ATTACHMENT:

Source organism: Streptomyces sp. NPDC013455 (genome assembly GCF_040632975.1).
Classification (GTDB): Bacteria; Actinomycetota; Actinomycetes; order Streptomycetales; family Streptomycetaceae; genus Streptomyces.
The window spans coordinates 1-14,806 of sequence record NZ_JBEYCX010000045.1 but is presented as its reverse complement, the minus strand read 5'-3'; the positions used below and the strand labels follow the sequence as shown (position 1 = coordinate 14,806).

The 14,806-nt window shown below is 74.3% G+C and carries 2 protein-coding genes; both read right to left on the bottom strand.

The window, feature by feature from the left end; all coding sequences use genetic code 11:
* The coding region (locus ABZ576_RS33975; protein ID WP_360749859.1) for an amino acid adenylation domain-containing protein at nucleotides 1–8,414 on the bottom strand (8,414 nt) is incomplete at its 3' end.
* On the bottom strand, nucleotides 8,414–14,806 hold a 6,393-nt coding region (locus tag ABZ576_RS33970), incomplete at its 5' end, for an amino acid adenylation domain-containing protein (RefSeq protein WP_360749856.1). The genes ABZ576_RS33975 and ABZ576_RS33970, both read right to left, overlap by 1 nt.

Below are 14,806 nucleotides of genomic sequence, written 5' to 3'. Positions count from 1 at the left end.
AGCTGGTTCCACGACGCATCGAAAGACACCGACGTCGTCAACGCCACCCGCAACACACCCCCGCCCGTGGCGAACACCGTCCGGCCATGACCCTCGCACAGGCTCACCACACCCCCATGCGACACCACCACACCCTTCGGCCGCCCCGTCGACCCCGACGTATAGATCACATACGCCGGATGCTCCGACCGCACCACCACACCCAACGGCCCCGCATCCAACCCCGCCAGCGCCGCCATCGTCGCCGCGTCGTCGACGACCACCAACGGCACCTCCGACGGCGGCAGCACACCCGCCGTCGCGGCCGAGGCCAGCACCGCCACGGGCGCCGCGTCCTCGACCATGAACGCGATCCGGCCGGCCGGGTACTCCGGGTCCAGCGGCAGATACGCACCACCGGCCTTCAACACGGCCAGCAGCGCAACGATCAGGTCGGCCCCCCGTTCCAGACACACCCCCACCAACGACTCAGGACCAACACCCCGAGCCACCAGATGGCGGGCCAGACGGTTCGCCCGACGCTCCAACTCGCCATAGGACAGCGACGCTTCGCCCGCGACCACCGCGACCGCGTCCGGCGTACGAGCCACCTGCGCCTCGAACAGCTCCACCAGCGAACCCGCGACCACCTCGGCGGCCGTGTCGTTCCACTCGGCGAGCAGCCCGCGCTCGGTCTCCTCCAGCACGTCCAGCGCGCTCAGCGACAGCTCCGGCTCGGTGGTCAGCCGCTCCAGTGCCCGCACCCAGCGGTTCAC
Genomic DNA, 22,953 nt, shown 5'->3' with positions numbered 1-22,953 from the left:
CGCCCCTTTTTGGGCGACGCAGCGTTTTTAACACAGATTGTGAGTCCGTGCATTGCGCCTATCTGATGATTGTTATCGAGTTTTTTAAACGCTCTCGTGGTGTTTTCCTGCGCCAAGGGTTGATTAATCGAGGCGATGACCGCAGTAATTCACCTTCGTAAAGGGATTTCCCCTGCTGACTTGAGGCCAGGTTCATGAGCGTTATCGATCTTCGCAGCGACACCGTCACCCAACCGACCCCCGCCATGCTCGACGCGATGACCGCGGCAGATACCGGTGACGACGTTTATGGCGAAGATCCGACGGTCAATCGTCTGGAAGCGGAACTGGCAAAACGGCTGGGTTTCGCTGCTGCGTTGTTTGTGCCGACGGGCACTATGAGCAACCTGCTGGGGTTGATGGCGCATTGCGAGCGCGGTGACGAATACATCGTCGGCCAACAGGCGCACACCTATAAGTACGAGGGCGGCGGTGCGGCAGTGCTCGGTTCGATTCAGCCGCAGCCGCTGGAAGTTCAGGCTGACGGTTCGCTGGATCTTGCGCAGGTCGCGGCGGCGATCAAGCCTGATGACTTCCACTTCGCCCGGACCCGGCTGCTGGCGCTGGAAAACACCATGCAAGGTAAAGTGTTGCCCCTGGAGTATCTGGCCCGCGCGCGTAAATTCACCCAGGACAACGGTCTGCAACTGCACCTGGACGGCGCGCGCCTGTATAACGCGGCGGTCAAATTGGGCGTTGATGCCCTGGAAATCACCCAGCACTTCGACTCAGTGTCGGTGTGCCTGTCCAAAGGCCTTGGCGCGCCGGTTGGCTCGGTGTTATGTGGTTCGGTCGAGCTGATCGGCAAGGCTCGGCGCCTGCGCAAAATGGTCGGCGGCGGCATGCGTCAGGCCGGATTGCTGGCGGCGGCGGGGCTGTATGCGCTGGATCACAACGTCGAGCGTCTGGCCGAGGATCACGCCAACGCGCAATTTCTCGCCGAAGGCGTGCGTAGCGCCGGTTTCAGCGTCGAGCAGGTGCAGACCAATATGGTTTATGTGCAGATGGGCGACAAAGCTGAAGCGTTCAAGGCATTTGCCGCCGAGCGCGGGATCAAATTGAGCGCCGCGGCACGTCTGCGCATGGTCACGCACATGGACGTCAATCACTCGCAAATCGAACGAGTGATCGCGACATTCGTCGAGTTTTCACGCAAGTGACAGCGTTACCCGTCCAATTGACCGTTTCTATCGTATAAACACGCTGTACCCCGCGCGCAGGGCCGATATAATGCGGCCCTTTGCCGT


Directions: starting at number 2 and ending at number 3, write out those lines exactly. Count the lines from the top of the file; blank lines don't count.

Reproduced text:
Classification (GTDB): Bacteria; Actinomycetota; Actinomycetes; order Streptomycetales; family Streptomycetaceae; genus Streptomyces.
The window spans coordinates 1-14,806 of sequence record NZ_JBEYCX010000045.1 but is presented as its reverse complement, the minus strand read 5'-3'; the positions used below and the strand labels follow the sequence as shown (position 1 = coordinate 14,806).